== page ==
Airbus Flying Past a Grounded Boeing

Latest reports from the two leading aircraft producers suggest Airbus is on track to stroll past Boeing this year and become the largest plane maker for the first time in 8 years. The ongoing 737 MAX crisis has lasted four months, already longer than Boeing or any of its stakeholders anticipated. Boeing’s second quarter earnings report reiterated warnings surrounding the future of the plane.

Airbus announced that they had delivered 389 aircraft in the first half of this year, up 28% on a back-ended 2018. They now need only perform in line with 2018 to reach their 880-890 aircraft guidance for the year. The mix shift within the deliveries was also a notable positive. Of the 294 A320 Family planes delivered, 234 were the higher price point and margin A320neo aircraft, compared to just 110 neo deliveries in the first half of 2018.

Source: WSJ, Jefferies estimates using company data

Meanwhile, Boeing have faced continued setbacks to their 737 MAX program following the two fatal crashes. Each announcement appears to be worse than expectations, yet support for Boeing has remained steady since the initial shock. Their delivery rate has dropped from 52 to 42 per month, having postponed their prior plan to expand to 57 per month. This has left many suppliers in limbo as Boeing’s software fixes fail to gain regulators’ approval. For instance, Spirit AeroSystems produce 70% of the MAX aircraft structure including the entire fuselage and had upgraded their production lines to accommodate rate 57 capacity. Instead, they are producing parts (and being paid by Boeing) for 52 aircraft per month, storing the extra parts at their facilities until Boeing can increase production again.

Unfortunately for Boeing and its suppliers, a key takeaway from their second quarter earnings call is that Boeing is not in control of the MAX’s future. They are confident that they will have a software fix satisfying the FAA’s requirements by September; however, approval then sits in the hands of regulators before a return to service can show us the true commercial impact of the crisis.

The FAA appear to be on their last warning after being complacent with America’s major aircraft manufacturer. The NY Times reported that after the Lion Air crash last October, FAA engineers “were shocked to discover they didn’t have a complete analysis of MCAS,” the fatal software system. Now, a dissatisfied pilot community post-approval could certainly prompt the end of the FAA, not to mention the reputational damage to Boeing and the 737 program.

The lingering downside case for Boeing is that the 737 MAX’s competitive position has been structurally degraded. A combination of market share loss and weaker pricing will erode margins and reduce profits. The need for a replacement jet becomes a reality, restarting a long cost cycle where initial R&D investments do not see any steady returns for up to a decade.

Nearer term, further delays to the MAX’s return to service may still have more serious impacts. Boeing’s CEO noted that a temporary shutdown of production would be considered if the timeline to recertification is extended. This has obvious supply chain implications to Boeing’s over 100 MAX suppliers, all of which already have separate ongoing negotiations with Boeing to limit crisis impacts while parts are stored. Many of these suppliers are too small to survive without consistent cash flow from their largest client, and Boeing is infamously the aviation industry bully.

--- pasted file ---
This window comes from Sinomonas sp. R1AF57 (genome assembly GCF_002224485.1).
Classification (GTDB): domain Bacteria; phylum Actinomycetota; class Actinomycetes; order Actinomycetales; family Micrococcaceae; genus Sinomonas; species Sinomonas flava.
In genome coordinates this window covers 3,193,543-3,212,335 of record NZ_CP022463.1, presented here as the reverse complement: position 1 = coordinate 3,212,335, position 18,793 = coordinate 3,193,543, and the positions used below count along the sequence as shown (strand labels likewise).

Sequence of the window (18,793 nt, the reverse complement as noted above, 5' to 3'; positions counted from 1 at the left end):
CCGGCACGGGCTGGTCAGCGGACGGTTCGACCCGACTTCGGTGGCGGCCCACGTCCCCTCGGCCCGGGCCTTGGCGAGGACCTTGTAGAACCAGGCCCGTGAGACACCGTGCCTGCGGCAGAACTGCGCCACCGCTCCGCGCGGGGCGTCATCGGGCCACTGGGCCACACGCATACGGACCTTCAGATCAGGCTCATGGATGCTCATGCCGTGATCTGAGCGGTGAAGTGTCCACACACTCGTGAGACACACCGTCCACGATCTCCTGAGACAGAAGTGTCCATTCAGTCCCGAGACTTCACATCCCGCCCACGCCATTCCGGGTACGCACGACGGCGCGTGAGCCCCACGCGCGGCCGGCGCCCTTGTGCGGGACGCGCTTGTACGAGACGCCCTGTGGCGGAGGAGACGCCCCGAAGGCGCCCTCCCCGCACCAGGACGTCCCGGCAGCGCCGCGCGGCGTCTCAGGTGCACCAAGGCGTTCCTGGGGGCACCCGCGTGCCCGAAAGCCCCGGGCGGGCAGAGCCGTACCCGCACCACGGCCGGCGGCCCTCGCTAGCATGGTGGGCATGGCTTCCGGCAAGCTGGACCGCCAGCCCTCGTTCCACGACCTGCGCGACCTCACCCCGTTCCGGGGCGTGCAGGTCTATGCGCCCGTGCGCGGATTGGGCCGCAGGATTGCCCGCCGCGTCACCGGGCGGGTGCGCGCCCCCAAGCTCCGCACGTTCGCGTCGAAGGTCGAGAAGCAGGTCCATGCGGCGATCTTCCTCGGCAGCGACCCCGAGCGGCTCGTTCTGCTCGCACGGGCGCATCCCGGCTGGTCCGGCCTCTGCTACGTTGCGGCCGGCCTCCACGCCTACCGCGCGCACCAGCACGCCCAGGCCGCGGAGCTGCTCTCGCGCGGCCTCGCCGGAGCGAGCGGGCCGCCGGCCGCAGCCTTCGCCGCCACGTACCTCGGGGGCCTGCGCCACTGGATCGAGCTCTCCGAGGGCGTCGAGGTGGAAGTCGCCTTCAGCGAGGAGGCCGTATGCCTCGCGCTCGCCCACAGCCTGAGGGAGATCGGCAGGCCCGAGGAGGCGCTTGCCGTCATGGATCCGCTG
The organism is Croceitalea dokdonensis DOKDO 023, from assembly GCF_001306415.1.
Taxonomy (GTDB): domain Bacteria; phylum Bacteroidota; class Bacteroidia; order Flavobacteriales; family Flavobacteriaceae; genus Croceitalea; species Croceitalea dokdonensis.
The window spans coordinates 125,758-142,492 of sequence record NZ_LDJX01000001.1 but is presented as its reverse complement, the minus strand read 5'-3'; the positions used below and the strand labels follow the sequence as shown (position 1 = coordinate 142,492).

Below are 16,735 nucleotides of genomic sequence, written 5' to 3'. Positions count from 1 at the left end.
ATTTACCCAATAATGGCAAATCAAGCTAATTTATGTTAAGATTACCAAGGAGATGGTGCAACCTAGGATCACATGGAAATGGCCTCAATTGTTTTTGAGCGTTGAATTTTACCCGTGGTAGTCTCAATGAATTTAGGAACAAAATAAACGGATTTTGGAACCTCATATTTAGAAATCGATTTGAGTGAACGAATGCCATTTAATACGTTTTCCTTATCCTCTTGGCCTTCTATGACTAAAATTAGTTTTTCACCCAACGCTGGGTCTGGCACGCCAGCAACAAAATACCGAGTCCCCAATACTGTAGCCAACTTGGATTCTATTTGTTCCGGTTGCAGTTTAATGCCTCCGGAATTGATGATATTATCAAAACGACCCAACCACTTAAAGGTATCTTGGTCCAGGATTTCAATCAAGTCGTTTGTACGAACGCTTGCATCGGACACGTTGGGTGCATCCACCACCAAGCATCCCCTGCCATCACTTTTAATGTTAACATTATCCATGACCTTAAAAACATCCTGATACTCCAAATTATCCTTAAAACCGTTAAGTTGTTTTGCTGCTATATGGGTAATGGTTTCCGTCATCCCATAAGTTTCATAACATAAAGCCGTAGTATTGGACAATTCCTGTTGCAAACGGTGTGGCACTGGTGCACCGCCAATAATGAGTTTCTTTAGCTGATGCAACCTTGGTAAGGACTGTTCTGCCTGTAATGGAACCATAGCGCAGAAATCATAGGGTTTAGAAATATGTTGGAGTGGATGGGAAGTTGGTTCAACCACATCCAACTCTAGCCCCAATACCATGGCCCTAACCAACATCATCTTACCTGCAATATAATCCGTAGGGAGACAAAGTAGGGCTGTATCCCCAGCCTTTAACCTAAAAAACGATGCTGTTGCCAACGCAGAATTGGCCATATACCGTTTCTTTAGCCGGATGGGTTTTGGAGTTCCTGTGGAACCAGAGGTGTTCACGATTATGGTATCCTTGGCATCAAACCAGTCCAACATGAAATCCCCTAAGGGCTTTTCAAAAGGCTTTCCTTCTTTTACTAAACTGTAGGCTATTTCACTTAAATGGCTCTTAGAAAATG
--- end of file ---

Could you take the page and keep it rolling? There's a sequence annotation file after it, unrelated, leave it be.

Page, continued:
More than 150 undelivered MAX planes are parked at sites around the US, including employee parking lots, plus the 380 jets that airlines have been forced to ground since March.


Net orders for the year to date have been weak industry-wide, with Airbus recording only 88 for the half, compared to 261 for the same 2018 period. On the other hand, Boeing had a net total of negative 119 aircraft with more cancellations than orders. Boeing even lost a potential 50 plane order from Saudi budget airline Flyadeal, who became the first airline to switch from 737 MAX to A320neo jets in the wake of the crisis. They will instead purchase 50 A320neo planes from Airbus.

Low order numbers are due to a combination of factors. Uncertainty, both with the 737 MAX and on a global macroeconomic scale, coupled with already large backlogs and small supply chain issues with other aircraft models has contributed to the slow in orders. Decelerating traffic growth will affect airline profits, which are fundamental to ensure backlogs are delivered on schedule. However, Bernstein expects that this will be offset by cheap oil prices, with Brent crude below $70, leaving only isolated airline-specific issues that may impact.

Overall, Airbus appear to be in a favourable position to extend and even accelerate their current cycle of growth. Deliveries are largely assured through the 7200 plane order backlog, new additions to the A320neo Family got a great reception at the Paris Airshow, recent supply chain constraints have been repaired and their competition is buried deep in a crisis that may see even more orders shifted over to Airbus before a solution is approved.

Lachlan Mackay is a Research Analyst with Montaka Global Investments. To learn more about Montaka, please call +612 7202 0100.

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